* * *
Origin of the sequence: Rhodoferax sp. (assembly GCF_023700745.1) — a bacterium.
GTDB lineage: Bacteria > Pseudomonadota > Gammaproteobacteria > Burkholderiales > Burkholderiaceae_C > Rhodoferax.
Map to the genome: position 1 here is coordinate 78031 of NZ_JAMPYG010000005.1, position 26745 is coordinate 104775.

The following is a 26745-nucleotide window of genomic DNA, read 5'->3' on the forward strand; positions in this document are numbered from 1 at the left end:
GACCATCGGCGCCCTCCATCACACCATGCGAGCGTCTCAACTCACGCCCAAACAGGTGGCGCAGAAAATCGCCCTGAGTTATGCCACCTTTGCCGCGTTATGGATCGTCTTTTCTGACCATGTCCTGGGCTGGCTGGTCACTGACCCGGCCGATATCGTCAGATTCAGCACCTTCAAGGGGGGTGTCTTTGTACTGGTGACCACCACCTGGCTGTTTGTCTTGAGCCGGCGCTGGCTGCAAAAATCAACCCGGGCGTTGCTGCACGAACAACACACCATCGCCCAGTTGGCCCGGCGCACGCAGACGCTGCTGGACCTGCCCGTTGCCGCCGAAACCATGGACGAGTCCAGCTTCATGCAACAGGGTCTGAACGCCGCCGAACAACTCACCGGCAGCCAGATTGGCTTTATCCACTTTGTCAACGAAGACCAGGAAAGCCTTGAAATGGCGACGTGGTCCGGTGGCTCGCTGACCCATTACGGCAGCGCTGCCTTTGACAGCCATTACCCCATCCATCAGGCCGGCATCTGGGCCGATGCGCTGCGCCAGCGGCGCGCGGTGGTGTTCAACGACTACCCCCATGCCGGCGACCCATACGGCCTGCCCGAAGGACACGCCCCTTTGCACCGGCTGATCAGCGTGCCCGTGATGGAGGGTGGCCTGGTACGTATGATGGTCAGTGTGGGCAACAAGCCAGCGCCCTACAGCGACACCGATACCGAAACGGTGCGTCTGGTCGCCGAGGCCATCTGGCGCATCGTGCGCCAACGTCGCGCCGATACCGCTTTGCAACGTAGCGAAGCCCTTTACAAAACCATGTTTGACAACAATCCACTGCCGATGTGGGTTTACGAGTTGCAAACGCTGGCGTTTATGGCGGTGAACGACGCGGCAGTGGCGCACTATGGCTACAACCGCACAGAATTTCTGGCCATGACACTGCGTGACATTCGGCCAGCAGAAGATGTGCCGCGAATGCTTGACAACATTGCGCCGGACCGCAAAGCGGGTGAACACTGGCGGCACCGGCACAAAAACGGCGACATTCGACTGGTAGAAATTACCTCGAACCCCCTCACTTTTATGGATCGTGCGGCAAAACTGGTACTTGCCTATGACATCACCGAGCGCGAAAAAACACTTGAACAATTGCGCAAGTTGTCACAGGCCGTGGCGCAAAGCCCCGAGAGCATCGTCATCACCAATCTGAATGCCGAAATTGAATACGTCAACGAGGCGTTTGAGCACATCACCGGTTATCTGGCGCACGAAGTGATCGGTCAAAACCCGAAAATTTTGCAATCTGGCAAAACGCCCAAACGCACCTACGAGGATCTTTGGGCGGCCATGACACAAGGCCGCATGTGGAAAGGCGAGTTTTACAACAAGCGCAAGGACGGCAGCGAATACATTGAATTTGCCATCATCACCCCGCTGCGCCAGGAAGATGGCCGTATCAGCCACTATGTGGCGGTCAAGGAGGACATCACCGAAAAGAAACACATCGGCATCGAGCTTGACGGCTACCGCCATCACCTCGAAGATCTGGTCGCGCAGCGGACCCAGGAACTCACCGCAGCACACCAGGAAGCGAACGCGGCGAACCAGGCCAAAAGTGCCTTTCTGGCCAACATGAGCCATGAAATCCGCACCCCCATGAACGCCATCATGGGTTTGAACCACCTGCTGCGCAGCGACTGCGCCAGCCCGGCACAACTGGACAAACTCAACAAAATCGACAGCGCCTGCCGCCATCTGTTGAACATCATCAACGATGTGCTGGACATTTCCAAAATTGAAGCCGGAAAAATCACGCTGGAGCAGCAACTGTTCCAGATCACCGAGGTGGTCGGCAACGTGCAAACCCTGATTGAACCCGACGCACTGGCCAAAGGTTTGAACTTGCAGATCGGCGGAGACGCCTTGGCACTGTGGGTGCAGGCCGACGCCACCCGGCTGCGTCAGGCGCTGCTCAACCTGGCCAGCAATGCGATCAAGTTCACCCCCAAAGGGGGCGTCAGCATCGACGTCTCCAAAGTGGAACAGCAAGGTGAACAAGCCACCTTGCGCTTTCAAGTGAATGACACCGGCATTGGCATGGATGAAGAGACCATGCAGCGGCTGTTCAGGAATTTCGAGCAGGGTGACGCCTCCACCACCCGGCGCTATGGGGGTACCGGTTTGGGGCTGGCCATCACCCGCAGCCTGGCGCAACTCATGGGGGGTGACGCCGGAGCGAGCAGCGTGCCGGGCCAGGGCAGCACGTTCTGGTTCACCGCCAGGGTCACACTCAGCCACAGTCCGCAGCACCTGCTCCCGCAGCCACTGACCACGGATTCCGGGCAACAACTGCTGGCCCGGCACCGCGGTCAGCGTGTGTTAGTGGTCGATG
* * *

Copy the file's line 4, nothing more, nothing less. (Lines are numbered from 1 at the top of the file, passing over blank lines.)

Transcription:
The following is a 26745-nucleotide window of genomic DNA, read 5'->3' on the forward strand; positions in this document are numbered from 1 at the left end: